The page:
Publication Type:Journal Article
Source:Crop and Pasture Science, Volume 62, Number 11, p.982-991 (2011)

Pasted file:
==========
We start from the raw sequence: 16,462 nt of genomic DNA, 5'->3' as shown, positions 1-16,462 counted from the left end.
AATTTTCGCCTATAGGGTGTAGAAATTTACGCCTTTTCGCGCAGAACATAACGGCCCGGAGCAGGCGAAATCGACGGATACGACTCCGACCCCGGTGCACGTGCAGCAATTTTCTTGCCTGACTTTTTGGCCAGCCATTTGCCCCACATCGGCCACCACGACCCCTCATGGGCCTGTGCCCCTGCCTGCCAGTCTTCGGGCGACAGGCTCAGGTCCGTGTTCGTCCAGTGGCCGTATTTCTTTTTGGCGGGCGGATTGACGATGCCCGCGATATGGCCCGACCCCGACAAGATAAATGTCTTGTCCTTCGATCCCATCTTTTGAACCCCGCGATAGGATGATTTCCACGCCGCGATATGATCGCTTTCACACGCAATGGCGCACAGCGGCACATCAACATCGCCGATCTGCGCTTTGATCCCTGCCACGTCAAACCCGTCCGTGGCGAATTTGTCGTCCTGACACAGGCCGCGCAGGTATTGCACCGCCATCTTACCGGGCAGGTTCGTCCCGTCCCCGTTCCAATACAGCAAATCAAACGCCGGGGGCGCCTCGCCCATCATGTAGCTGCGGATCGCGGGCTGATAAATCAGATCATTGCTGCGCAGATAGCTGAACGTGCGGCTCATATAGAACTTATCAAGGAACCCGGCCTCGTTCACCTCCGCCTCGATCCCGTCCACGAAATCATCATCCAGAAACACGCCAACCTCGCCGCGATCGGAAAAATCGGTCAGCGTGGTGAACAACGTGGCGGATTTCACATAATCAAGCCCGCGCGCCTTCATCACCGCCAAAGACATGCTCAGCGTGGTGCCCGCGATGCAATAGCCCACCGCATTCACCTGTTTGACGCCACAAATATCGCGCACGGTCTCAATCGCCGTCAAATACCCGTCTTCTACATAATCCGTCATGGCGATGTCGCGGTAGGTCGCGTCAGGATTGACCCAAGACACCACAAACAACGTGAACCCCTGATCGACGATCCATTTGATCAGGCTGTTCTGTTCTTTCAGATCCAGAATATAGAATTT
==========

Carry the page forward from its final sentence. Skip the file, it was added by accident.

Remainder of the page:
Reed canarygrass (Phalaris arundinacea L.) is an important forage crop and potential biofuel feedstock due to its wide environmental adaptation. The P. arundinacea ‘species complex’ is made up of three cytotypes, 2x, 4x, and 6x, with the 4x cytotype (P. arundinacea L.) most common. Active breeding programs have developed cultivars since the early 20th Century, but little is known about the genetics of the species complex. With the aid of DNA markers, we evaluated the population structure of 83 wild accessions collected throughout Eurasia, 24 cultivars, and the genetic relationship between 4x and 6x cytotypes. Seven subpopulations were present in Europe with a high level of admixture, suggesting that reed canarygrass germplasm has spread throughout Eurasia, either naturally or by humans for use in agriculture. Our results indicate that cultivars have incorporated much of the diversity found in wild populations, although modern low-alkaloid cultivars appear to come from a relatively small gene pool. We also found some evidence that the 6x cytotype is made up of three sub-genomes that are a combination of genomes present in 4x P. arundinacea and 4x P. aquatica, although the 6x cytotype does not appear to be a direct hybrid between the species.